Effective Treatments for Fibromyalgia Pain, Joint Pain, and More

Older couple exercising in the park

Effective Treatments for Fibromyalgia Pain, Joint Pain, and More


Are you suffering from pain due to fibromyalgia, myofascial pain, or other chronic conditions? Do you often have tension headaches?  Do you suffer from joint pain associated with arthritis or another condition? If so, your doctor might suggest an injection to help relieve your pain.

A Trigger Point Injection, or TPI, is often used for pain management of a painful area of muscle that contains trigger points or knots of muscle. Trigger points can irritate the nerves around them or cause referred pain to other parts of the body. Often, this pain is described  If you are in pain, due to overworked muscles or muscular tension, TPI might be right for you.

Pain associated with fibromyalgia, tension headaches, and myofascial pain syndrome is often alleviated by TPI. Muscle groups where TPIs are most commonly used include the arms, legs, back, and neck.

To perform the procedure, a health care professional inserts a small needle into the patient’s trigger point. Injections often contain a local anesthetic, saline, and/or corticosteroid. Ultimately, the trigger point is deactivated and pain is alleviated. More than one injection can be given during one visit.

For pain in a joint, your doctor may recommend a steroid or cortisone injection. These types of injections allow the doctor to deliver the medication to the exact points of inflammation. Steroid injections have minimal side effects and can continue relieving inflammation from six weeks to six months.

Pain from joint inflammation can happen for various reasons, including conditions that either affects tissue around the joint like bursitis and tendonitis, or that originate inside of the joint, such as rheumatoid arthritis and gout.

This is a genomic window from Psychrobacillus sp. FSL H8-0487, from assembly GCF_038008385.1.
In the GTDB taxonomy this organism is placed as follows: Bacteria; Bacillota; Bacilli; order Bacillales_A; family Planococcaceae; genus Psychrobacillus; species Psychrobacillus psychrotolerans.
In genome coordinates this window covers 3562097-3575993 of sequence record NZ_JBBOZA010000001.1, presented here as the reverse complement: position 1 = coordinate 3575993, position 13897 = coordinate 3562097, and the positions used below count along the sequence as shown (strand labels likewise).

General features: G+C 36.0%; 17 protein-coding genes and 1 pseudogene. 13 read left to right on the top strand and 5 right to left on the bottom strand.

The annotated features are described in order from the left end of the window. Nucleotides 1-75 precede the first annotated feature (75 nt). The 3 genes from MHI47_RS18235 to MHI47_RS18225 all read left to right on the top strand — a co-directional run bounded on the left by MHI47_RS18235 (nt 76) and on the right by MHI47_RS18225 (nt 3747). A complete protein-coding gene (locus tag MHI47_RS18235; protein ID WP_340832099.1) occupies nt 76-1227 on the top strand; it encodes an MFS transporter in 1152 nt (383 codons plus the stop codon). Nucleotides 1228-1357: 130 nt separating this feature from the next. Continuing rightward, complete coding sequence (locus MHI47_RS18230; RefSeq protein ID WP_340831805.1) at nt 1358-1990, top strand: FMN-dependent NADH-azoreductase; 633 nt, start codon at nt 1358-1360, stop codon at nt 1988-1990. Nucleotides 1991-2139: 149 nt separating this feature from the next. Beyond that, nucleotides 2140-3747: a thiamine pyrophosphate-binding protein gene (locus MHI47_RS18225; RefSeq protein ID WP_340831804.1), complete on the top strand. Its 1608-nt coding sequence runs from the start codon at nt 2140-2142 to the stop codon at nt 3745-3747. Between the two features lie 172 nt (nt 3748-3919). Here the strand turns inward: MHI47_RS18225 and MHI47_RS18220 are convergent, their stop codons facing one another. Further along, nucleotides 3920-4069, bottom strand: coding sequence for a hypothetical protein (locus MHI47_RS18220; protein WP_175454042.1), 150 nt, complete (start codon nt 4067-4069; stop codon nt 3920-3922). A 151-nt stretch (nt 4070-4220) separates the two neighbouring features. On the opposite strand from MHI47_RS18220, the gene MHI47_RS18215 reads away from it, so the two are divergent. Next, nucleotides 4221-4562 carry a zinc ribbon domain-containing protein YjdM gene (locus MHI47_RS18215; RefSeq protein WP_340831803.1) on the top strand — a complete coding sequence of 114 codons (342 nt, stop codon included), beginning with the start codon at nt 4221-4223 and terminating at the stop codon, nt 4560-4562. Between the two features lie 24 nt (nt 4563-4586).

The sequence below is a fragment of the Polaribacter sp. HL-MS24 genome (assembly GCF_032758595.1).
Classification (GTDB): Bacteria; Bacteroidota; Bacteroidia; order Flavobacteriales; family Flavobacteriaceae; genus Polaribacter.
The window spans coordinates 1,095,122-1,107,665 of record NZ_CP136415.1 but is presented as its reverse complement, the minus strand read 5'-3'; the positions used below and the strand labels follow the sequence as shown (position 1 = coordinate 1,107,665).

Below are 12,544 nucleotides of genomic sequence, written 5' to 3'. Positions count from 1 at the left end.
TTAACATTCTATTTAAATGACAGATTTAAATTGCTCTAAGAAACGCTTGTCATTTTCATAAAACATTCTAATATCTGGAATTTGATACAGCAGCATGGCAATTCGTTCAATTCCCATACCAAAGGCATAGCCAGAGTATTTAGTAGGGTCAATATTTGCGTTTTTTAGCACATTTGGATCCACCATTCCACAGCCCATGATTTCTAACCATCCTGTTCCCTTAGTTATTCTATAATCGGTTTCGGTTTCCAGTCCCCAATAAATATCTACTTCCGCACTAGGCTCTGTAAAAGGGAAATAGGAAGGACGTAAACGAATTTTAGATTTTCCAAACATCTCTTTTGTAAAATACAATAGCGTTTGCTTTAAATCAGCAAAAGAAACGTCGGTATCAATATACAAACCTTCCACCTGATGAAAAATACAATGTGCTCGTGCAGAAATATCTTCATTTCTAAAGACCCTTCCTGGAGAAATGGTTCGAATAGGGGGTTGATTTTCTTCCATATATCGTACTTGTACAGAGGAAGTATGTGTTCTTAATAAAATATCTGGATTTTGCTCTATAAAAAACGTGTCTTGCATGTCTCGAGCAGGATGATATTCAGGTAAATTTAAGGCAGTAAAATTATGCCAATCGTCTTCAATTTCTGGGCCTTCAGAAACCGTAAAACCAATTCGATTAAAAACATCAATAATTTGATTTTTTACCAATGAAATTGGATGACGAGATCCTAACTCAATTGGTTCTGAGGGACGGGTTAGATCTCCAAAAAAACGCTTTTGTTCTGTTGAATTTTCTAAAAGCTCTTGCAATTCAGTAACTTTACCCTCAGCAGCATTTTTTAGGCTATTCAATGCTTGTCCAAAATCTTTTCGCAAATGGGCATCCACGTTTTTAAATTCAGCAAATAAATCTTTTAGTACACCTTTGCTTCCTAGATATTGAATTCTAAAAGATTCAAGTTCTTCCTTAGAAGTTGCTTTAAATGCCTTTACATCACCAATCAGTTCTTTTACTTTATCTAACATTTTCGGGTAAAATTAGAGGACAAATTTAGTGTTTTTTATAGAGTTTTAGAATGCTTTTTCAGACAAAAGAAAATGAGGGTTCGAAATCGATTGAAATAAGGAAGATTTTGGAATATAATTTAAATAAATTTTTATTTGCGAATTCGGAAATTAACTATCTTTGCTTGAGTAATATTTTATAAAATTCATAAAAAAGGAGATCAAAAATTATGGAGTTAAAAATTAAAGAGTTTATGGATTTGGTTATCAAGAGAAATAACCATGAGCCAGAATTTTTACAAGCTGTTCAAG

Using these injections to treat joint pain can often allow patients to treat painful arthritis flare-ups, participate in physical therapy, to rest the joint, or to postpone possible surgery. Since almost all arthritis is chronic, these injections are generally just one part of a bigger treatment plan.

With either of these injections, the doctor or another health professional will use an iodine or alcohol-based cleaning solution on your skin, where you will get the shot. Sometimes, the professional will put numbing lotion or spray on the spot. After the injection, you will wear a bandage over the injection site. If the injection is going into a joint that has excess fluid, the doctor may use a separate syringe to extract the extra fluid.

Your doctor knows you and your medical history best, so he is the ideal person to find the options that will work best for you, and help you decide how to manage your pain. Talk to your doctor today to take the first step toward a pain-free life.

If you are in pain or have questions, please give us a call at 817-551-5400 or schedule your appointment using our online scheduler.

Author
Kairos

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